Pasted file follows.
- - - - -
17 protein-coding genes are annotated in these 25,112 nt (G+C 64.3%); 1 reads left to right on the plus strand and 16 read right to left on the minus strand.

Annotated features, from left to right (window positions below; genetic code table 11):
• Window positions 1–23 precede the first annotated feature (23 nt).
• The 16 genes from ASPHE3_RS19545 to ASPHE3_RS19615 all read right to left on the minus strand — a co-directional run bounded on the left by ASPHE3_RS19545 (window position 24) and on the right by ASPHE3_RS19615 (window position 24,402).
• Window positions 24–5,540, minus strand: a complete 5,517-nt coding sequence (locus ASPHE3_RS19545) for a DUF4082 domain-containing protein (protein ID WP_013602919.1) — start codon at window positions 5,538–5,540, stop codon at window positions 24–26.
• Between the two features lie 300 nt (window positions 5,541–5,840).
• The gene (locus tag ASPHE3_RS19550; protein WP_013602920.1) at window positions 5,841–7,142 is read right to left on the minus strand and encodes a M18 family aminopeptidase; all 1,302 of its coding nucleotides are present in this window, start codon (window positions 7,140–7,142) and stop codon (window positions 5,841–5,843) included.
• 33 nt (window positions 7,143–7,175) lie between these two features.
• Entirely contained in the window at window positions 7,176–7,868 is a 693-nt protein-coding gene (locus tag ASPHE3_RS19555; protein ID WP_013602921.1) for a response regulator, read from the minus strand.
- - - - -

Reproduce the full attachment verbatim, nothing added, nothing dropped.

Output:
17 protein-coding genes are annotated in these 25,112 nt (G+C 64.3%); 1 reads left to right on the plus strand and 16 read right to left on the minus strand.

Annotated features, from left to right (window positions below; genetic code table 11):
• Window positions 1–23 precede the first annotated feature (23 nt).
• The 16 genes from ASPHE3_RS19545 to ASPHE3_RS19615 all read right to left on the minus strand — a co-directional run bounded on the left by ASPHE3_RS19545 (window position 24) and on the right by ASPHE3_RS19615 (window position 24,402).
• Window positions 24–5,540, minus strand: a complete 5,517-nt coding sequence (locus ASPHE3_RS19545) for a DUF4082 domain-containing protein (protein ID WP_013602919.1) — start codon at window positions 5,538–5,540, stop codon at window positions 24–26.
• Between the two features lie 300 nt (window positions 5,541–5,840).
• The gene (locus tag ASPHE3_RS19550; protein WP_013602920.1) at window positions 5,841–7,142 is read right to left on the minus strand and encodes a M18 family aminopeptidase; all 1,302 of its coding nucleotides are present in this window, start codon (window positions 7,140–7,142) and stop codon (window positions 5,841–5,843) included.
• 33 nt (window positions 7,143–7,175) lie between these two features.
• Entirely contained in the window at window positions 7,176–7,868 is a 693-nt protein-coding gene (locus tag ASPHE3_RS19555; protein ID WP_013602921.1) for a response regulator, read from the minus strand.